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Tories: 5 year olds should be taught about online safety
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Mon Mar 17, 2008 8:05 am Reply and quote this post
Children as young as five would be taught about the dangers of putting theirpersonal details on the internet under plans drawn up by the Conservativesto tackle cyber-crime.
Issues such as privacy, information security, and the risks posed by postingphotographs online would all be addressed as part of the compulsory ICTcurriculum, which is introduced at Key Stage 1, the Conservatives said.
David Davis, the Shadow Home Secretary, attacked the Government for not doingenough to raise awareness among children of the dangers posed bycyber-crime, at a time when the threat was growing and criminals were usingincreasingly sophisticated methods to target their victims.
“From e-mail to file-sharing, social networking to shopping, the internet ispart of our lives. But we’re not the only ones to have migrated to this newcommunication platform,” Mr Davis told delegates at an e-crime conference inLondon.


“The internet is a shopping mall for criminals, and for many of us it’s in thehome that cyber-crime strikes. These days our real valuables are thepersonal details that are measured in megabites, rather than our belongings.”
The Conservatives also proposed re-establishing a national police unit givenover to cyber-crime — similar to the National Hi-Tech Crime Unit, now partof the Serious Organised Crime Agency (SOCA), setting up a cyber-crime unitwithin the Crown Prosecution Service that would ensure better outcomes fromcases brought against online criminals, and creating a national complaintscentre for such offences.
Tony Neate, managing director of Get Safe Online campaign, applauded themeasures, saying that ICT courses in schools too often focused on teachingstudents about documents and spreadsheets, but not important issues likesecurity.
“Schools need to start introducing awareness of computer security and safetyto every aspect of ICT training. Kids need to be learning about things likepasswords and privacy when they are at primary school, because that’s theage when they start using social networking sites.”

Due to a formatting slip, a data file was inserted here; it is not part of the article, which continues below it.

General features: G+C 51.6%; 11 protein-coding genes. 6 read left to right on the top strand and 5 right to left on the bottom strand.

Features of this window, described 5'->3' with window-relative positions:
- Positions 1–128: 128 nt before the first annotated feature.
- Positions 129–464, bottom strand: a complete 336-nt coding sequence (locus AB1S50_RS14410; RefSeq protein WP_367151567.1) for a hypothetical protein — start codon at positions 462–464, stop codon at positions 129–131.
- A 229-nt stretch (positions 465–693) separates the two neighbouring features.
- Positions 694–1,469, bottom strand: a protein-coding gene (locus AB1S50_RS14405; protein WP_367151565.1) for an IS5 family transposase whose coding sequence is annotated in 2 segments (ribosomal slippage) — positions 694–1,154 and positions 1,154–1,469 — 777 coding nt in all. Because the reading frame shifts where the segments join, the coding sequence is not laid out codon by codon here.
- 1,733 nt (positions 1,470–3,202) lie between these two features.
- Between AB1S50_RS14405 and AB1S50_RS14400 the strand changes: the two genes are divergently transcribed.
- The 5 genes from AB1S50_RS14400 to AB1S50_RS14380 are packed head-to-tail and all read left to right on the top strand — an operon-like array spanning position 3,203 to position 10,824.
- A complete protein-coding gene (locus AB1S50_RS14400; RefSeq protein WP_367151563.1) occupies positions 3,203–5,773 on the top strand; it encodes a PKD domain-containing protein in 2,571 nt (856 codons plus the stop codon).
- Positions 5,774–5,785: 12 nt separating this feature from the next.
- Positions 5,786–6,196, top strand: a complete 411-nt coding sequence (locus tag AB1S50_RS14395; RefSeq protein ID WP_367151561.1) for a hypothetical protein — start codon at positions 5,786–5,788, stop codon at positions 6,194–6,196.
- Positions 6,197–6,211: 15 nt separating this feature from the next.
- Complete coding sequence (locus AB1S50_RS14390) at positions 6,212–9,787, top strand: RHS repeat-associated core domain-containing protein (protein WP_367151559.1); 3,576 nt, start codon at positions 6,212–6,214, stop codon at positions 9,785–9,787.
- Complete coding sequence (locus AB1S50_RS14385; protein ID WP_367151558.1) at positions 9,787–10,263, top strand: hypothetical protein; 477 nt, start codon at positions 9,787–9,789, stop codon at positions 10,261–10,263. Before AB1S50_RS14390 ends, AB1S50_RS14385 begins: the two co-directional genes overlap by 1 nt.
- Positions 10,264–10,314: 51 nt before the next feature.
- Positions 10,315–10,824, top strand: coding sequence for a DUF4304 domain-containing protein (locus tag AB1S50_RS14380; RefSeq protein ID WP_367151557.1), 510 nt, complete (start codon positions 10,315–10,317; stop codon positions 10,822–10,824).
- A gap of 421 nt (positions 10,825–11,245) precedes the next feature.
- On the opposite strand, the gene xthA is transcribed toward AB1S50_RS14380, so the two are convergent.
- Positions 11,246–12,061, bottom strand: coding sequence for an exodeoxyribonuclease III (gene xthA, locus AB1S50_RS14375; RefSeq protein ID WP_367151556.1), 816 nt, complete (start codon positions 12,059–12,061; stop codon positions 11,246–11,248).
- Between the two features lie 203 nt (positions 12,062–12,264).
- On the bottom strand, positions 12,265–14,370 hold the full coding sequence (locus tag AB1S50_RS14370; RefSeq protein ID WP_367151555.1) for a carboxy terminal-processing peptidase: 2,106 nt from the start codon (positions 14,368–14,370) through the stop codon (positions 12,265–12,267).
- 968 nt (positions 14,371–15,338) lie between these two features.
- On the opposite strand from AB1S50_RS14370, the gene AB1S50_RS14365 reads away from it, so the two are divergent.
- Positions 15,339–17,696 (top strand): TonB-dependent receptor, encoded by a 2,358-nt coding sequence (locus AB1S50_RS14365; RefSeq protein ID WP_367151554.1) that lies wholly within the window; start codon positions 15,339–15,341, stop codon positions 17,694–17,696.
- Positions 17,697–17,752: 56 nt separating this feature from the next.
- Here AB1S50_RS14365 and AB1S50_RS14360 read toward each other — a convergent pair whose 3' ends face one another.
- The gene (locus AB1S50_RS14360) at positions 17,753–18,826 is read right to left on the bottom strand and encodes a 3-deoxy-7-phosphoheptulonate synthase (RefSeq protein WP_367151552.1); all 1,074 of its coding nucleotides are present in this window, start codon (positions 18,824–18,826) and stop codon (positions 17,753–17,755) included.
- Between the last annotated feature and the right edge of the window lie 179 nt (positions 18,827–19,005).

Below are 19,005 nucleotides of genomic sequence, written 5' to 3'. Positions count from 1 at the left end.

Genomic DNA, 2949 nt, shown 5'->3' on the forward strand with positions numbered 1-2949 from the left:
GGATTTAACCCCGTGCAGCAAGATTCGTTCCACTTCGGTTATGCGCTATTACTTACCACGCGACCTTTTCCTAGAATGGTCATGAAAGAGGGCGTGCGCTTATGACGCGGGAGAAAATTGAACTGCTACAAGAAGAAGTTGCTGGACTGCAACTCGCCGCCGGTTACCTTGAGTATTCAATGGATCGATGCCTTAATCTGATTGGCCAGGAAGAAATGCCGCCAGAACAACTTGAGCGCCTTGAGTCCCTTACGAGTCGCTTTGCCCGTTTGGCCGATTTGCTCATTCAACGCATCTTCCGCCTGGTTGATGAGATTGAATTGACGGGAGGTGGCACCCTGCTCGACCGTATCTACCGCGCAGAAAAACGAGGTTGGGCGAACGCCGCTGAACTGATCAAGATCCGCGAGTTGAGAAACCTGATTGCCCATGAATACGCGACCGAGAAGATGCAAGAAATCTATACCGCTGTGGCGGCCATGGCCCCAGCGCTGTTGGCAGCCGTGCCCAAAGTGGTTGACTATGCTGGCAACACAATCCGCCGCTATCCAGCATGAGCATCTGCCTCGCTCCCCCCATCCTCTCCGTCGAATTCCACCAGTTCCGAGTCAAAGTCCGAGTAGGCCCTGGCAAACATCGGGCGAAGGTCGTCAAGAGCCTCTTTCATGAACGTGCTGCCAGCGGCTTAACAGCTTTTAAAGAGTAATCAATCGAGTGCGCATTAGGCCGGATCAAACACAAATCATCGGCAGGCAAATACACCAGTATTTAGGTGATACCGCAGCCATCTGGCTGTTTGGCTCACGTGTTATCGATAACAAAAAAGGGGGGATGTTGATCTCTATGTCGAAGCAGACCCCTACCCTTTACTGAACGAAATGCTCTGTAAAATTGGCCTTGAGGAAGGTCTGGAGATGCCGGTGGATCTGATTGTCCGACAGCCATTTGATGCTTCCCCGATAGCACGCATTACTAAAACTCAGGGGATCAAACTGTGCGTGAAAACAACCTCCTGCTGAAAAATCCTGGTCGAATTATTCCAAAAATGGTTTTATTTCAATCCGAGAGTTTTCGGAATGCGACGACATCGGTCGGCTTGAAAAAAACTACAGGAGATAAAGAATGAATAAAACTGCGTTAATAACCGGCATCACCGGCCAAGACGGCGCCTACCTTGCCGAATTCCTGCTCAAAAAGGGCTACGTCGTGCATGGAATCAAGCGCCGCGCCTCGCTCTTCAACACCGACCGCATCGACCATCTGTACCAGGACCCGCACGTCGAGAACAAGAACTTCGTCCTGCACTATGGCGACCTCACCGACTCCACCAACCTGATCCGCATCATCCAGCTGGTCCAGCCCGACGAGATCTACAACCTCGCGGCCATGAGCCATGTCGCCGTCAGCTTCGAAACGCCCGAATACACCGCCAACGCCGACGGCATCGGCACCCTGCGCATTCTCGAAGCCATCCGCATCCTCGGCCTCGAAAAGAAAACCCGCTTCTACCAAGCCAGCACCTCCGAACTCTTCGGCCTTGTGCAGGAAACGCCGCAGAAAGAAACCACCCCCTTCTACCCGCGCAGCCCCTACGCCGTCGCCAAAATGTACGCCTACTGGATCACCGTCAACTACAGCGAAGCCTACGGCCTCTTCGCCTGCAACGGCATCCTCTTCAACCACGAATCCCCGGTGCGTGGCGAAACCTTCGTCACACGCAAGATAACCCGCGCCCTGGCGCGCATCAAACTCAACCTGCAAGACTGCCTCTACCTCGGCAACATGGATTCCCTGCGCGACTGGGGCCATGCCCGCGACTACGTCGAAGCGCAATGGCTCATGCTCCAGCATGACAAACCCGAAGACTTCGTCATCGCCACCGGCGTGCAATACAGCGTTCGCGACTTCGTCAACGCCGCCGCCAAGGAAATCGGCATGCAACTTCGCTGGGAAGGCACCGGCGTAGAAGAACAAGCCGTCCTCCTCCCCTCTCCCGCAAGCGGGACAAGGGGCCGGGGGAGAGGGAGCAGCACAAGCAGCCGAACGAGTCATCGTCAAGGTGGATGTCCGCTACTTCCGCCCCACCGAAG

Security experts also supported the move, saying that it would help whenpersonal computers — particularly those that ran older software — did nothave parental controls that allow owners to restrict sites to which thecomputer has access.
“The Government definitely needs to be doing more to educate kids, especiallygiven that sites like Facebook are now starting to be targeted bypaedophiles,” Alan Phillips, chief executive of 7Safe, a security firm,said.
Kevin Zuccato, commander of Hi-Tech Crime Operations with the AustralianFederal Police, defended the Government, however, saying that it had one ofthe best reputations worldwide for dealing with cyber-crime, through thework of both SOCA and organisations such as the Child Exploitation andOnline Protection Centre.
He agreed that more needed to be done to educate children at a young age,because despite being extremely familiar with using the internet, youngsterswere often unaware that material they posted on the internet, such asphotographs, stayed there permanently.
A Home Office spokesman said that the Government had allocated £29 millionover three years to implement the recommendations of the recent FraudReview, including creating a National Fraud Strategic Authority, which wouldprovide “better prevention advice and alerts to fraud threats for businessesand the public”.
Some sites regularly visited by children, such as CBeebies, have begun topromote issues such as computer safety, and internet service providers workwith law enforcement agencies to restrict access to sites hosting illegalcontent.

Computers that run Vista, the latest version of Microsoft’s Windows operatingsystem, now also enable owners to set controls so that children haverestricted access to the internet.

Contributed by Editorial Team, Executive Management Team
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